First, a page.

SpectraCell is a precision laboratory that measures functional health at the cellular level. Key areas of focus include:
- Cellular Nutrition
- Cardiovascular Health
- Genetic Predisposition
The core tests we work with are the micronutrient test and the lipoprotein particle test.
Micronutrient Test (MNT)
SpectraCell’s Micronutrient Test (MNT) is the leading scientific and objective assessment of functional intracellular micronutrient status. This test provides the most comprehensive nutritional analysis available and measures functional deficiencies at the cellular level, assessing how the body utilises 31 vitamins, minerals, amino and fatty acids, antioxidants, and metabolites, while conveying the body’s need for these micronutrients that enable the body to produce enzymes, hormones, and everything else the body needs for proper growth, development, and good health.
The personalised and targeted approach: This test is unique because it measures the functional level and capability of micronutrients present within white blood cells, where metabolism takes place and where micronutrients do their job.
Unlike static serum measurements which only assess the concentration of nutrients present outside of the cell and only provide a glimpse of your health, SpectraCell’s Micronutrient test is a long term assessment (4-6 months) that addresses the functional impact of micronutrients.
Nutrient status is crucial for all metabolic and development processes that take place within the body. Deficiencies can contribute to chronic diseases and degenerative processes scubas dementia, cardiovascular disease, diabetes, cancer and arthritis and optimising nutrient status is of the highest priority for patient outcome.
Examples of Clinical Applications:
- Cardiovascular disease
- Neurological disorders: Alzheimer’s disease and other cognitive decline diagnoses
- Autism and other spectrum disorders
- Mood disorders
- Fertility issues and hormone imbalances
- Weight issues
- Optimisation of sports performance
Lipoprotein Particle Profile (LPP)
Cholesterol has historically been used as the standard indicator for cardiovascular disease, often being classified as “good” (HDL) or “bad” (LDL). We now know this does not give us the complete picture.
Studies have found that it is the lipoprotein particles that carry the cholesterol throughout the blood, and not the cholesterol within them that are responsible for key steps in plaque formation and the pathogenesis of cardiovascular disease.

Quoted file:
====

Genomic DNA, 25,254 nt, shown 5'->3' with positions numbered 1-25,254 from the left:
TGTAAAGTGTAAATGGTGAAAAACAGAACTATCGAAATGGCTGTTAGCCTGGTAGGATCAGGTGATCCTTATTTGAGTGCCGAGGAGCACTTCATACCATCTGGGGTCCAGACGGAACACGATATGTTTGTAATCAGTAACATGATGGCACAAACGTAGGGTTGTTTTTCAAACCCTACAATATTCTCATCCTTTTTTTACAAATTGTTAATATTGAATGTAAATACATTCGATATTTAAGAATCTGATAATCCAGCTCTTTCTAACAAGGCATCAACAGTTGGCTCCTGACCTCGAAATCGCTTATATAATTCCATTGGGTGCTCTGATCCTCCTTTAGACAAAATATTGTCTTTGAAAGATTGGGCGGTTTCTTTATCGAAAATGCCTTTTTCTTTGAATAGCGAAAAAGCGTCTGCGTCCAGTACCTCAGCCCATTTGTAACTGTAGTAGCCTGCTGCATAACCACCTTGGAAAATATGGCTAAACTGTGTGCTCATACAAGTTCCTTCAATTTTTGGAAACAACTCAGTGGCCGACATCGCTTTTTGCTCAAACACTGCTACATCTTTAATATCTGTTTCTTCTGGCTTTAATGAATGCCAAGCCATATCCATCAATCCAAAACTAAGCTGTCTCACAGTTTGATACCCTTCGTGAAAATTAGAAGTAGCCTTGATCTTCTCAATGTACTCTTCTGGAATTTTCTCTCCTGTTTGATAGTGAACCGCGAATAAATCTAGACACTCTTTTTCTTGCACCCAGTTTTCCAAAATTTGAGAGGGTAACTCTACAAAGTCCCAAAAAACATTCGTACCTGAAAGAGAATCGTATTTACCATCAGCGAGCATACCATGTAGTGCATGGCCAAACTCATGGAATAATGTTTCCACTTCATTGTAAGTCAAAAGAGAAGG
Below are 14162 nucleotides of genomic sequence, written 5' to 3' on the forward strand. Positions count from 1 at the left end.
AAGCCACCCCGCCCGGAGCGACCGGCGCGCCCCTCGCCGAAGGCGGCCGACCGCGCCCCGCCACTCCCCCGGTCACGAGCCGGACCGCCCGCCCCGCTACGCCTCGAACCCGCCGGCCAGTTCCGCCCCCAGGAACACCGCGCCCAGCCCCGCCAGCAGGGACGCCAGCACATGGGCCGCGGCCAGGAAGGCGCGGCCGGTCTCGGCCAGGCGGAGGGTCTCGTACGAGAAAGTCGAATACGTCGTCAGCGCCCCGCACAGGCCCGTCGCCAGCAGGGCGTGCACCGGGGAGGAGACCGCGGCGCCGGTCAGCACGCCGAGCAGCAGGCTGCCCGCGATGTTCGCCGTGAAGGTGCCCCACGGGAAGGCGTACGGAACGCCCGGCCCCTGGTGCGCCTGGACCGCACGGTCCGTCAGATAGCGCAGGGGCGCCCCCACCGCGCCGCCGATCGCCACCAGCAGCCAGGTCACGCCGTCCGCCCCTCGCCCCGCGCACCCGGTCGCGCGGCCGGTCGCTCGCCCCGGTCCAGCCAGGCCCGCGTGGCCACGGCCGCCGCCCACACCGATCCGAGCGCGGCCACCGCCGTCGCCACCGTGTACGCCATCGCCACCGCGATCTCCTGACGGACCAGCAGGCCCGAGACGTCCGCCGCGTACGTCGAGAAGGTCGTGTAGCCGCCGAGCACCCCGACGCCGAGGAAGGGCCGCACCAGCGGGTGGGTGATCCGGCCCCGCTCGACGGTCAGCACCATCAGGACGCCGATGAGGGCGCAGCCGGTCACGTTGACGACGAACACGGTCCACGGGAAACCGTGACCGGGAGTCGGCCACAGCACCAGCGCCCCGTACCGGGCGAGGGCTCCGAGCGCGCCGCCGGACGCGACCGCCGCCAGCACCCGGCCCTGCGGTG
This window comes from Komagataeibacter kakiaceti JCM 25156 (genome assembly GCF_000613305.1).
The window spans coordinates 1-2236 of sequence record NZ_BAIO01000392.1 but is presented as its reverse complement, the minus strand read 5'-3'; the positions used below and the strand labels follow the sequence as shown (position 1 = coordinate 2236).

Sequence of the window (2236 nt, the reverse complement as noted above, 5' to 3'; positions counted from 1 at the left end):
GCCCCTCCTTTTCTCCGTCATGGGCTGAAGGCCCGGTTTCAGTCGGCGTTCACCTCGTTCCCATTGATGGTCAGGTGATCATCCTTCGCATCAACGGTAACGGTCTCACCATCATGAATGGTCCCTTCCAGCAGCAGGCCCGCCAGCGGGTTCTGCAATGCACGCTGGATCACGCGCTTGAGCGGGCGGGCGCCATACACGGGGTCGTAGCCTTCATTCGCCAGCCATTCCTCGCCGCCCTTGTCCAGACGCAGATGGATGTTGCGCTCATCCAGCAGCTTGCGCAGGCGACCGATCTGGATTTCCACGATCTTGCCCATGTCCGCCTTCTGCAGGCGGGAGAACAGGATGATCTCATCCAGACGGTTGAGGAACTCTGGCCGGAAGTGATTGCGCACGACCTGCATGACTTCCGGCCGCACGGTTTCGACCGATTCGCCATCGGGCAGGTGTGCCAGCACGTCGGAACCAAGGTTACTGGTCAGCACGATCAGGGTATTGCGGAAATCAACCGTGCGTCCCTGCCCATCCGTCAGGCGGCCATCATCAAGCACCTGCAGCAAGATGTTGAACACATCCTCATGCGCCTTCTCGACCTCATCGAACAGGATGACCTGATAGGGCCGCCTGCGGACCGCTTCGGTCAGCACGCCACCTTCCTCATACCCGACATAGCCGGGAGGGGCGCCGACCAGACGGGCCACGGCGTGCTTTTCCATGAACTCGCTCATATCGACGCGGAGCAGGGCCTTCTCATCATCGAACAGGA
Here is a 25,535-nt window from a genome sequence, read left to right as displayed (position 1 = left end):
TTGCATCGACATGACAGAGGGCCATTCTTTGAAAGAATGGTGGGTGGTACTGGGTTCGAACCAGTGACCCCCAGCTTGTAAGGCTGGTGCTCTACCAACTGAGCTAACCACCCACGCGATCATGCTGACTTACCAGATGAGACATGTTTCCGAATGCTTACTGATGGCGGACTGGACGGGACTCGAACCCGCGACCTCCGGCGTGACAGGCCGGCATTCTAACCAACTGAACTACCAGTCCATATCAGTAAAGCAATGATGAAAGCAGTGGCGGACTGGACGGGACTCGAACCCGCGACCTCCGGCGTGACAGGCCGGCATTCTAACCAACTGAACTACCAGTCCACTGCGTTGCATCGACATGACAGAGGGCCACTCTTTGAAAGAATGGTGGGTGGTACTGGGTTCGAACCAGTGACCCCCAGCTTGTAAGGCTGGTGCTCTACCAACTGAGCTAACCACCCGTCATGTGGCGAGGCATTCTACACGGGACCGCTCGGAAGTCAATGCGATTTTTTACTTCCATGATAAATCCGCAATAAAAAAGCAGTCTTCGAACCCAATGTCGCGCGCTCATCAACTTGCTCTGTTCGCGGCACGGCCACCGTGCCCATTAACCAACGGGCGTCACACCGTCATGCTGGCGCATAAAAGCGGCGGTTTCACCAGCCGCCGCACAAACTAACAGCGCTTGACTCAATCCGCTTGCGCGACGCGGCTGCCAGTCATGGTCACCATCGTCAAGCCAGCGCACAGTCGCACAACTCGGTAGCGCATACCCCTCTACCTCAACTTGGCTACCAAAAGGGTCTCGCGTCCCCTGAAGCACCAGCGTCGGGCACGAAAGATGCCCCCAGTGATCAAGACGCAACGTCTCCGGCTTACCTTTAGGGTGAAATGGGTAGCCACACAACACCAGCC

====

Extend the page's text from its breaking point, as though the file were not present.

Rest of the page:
The small, dense, cholesterol-depleted particles impart the highest risk, as does a higher number of these lipoproteins. Standard cholesterol testing does not tell us enough about the particle types or subgroups of each of these LDL and HDL families; therefore testing early can mitigate future problems.
Cardiovascular risk increases with a higher LDL particle count. With a higher non-HDL count, the probability of particle penetration of the arterial walls rises, regardless of the total amount of cholesterol contained in each particle.
More than 30% of the population has cholesterol-depleted LDL, a condition in which a patient’s cholesterol may be “normal” but their lipoprotein particle number, and hence their actual risk, could be much higher than expected. This is especially common where triglycerides are high or HDL is low.
Telomeres are sections of genetic material that form a protective cap at the end of each chromosome in every cell of the body. When a cell divides, the telomere gets slightly shorter, until there is no more telomere left to protect DNA from “unravelling,” at which point the cell dies.
Cellular death causes the body to age, thus making telomeres a useful and novel biomarker for assessing biological age. The longer one’s telomeres, the younger one’s biological age. Moreover, the rate at which telomeres shorten is accelerated by inflammation, oxidative stress, nutritional deficiencies, genetic predisposition, and other lifestyle habits such as smoking, recreational drug use, alcohol use and exposure to toxic chemicals and moulds. Telomere shortening, when expedited, contributes to cardiovascular disease and stroke, mood disorders such as depression and anxiety, dementia, diabetes and cancers.